People around the world are experiencing varying degrees of stress, disease, and dissatisfaction and are in need of the relief that yoga can provide. On International Day of Yoga, we celebrate the power of yoga as described so elegantly by India’s Prime Minister Narendra Modi, who said, “…it embodies unity of mind and body; thought and action; restraint and fulfillment; harmony between man and nature; and a holistic approach to health and well-being. It is not about exercise but to discover the sense of oneness with yourself, the world and the nature.”

On the Inauguration of International Day of Yoga, Secretary General of the United Nations, Ban Ki Moon stated, “Let us see the benefits of this practice in terms of individual well-being as well as our collective efforts to improve public health, promote peaceful relations and usher in a life of dignity for all.”

We hope that you can experience the benefits of yoga in your own life! If you are in need of yoga mats or props, we invite you to stop in to our Wellness Department and find the perfect mat to begin (or continue) your yoga practice.

Wai Lana Yoga products available at Down to Earth stores.
Wai Lana Yoga products available at Down to Earth stores.


1 Woodyard, Catherine. “Exploring the Therapeutic Effects of Yoga and Its Ability to Increase Quality of Life.” International Journal of Yoga 4.2 (2011): 49–54. PMC. Web. 14 May 2016.
2 Kaswala, Dharmesh et al. “Can Yoga Be Used to Treat Gastroesophageal Reflux Disease?” International Journal of Yoga 6.2 (2013): 131–133. PMC. Web. 14 May 2016.
3 Marshall Hagins, Rebecca States, Terry Selfe, and Kim Innes, “Effectiveness of Yoga for Hypertension: Systematic Review and Meta-Analysis,” Evidence-Based Complementary and Alternative Medicine, vol. 2013, Article ID 649836, 13 pages, 2013. doi:10.1155/2013/649836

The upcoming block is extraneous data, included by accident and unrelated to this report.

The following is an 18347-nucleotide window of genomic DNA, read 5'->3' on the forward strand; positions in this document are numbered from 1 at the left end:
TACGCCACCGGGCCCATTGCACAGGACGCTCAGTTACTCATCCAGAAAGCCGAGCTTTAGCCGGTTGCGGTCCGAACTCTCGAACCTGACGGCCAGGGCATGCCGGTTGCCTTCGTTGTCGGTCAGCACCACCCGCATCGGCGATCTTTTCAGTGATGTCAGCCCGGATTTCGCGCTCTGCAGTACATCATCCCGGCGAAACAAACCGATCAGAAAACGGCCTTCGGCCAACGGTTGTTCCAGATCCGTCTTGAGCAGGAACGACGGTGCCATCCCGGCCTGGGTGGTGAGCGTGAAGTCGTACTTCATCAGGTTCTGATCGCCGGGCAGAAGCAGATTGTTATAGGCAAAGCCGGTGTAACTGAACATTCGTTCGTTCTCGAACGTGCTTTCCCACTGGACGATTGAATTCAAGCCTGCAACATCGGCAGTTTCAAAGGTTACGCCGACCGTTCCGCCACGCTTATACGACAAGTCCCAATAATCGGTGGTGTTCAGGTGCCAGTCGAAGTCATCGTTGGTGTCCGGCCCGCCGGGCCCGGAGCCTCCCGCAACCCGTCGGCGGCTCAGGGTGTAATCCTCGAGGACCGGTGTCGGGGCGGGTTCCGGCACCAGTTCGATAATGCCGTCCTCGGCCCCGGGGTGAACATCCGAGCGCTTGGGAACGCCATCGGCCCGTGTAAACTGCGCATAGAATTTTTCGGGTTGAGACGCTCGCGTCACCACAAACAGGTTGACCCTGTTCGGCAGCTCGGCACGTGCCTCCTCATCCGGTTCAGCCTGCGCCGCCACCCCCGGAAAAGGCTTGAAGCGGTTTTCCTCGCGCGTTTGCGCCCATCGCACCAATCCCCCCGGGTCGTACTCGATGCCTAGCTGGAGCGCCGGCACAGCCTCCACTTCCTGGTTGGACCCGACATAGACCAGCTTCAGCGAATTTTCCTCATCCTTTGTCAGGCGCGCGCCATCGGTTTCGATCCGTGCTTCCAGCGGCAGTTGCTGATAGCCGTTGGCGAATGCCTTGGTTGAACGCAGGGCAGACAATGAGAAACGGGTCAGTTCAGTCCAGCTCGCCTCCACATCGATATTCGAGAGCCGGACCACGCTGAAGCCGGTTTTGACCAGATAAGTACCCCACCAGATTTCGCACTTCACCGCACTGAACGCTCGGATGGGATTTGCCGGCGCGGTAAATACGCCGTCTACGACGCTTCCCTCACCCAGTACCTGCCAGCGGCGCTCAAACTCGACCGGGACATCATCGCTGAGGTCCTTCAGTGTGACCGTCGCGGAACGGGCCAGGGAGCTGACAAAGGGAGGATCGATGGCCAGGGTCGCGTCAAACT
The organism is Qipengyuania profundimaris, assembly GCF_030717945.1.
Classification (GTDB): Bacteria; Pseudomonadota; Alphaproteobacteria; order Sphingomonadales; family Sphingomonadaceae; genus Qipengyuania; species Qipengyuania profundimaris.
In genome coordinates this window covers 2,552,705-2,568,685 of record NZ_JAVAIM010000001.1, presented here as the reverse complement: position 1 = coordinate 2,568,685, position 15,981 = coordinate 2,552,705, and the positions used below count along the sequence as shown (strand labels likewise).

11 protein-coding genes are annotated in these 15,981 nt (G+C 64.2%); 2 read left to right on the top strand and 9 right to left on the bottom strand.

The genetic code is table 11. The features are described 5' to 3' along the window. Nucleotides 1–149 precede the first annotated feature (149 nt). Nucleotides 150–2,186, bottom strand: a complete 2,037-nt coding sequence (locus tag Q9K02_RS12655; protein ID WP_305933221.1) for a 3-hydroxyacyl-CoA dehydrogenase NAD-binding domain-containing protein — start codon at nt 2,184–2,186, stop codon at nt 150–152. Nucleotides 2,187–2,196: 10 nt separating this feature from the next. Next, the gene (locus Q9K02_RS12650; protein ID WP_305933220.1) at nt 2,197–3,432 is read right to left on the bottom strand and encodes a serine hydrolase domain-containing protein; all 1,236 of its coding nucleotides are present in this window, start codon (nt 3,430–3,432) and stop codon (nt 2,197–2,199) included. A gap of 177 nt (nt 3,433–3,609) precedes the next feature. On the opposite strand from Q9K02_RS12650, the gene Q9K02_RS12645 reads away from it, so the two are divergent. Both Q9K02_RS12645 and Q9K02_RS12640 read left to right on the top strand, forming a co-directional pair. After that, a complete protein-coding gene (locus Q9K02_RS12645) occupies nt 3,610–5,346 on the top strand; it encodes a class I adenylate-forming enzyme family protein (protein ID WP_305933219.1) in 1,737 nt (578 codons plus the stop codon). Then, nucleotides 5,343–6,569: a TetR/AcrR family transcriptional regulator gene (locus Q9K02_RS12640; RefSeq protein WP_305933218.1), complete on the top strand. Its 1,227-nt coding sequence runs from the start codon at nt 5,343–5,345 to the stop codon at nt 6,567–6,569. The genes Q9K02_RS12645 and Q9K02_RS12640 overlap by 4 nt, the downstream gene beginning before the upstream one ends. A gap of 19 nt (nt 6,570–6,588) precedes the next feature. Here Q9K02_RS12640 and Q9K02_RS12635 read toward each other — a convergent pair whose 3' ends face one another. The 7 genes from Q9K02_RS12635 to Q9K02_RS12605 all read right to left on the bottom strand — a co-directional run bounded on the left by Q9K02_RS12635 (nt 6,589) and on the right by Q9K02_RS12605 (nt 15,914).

4 Lu, Yi-Hsueh PhD; Rosner, Bernard PhD; Chang, Gregory MD, PhD; Fishman, Loren M. MD, B Phil (oxon.). “Twelve-Minute Daily Yoga Regimen Reverses Osteoporotic Bone Loss.” Topics in Geriatric Rehabilitation: April/June 2016 - Volume 32 - Issue 2 - p 81–87. 13 May 2016.
5 Wren, Anava A. et al. “Yoga for Persistent Pain: New Findings and Directions for an Ancient Practice.” Pain 152.3 (2011): 477–480. PMC. Web. 14 May 2016.
6 Wellness Team. Yoga for Heel Pain: Plantar Fasciitis. September 25, 2013.
7 Varambally S, Gangadhar BN. “Current status of yoga in mental health services.” International Review of Psychiatry. 2016 Apr 12:1-3. 14 May 2015.
8 Pike, Georgia. Yoga Lowers Inmates' Aggression and Anxiety. March 1, 2014. Scientific American.
9 Khanna, Surbhi , Greeson Jeffrey M.,  Complementary Therapies in Medicine, Volume 21, Issue 3, June 2013, Pages 244-252  A narrative review of yoga and mindfulness as complementary therapies for addiction.
10 Mustian, Karen M. et al. “Yoga for the Treatment of Insomnia among Cancer Patients: Evidence, Mechanisms of Action, and Clinical Recommendations.” Oncology & hematology review 10.2 (2014): 164–168. Print.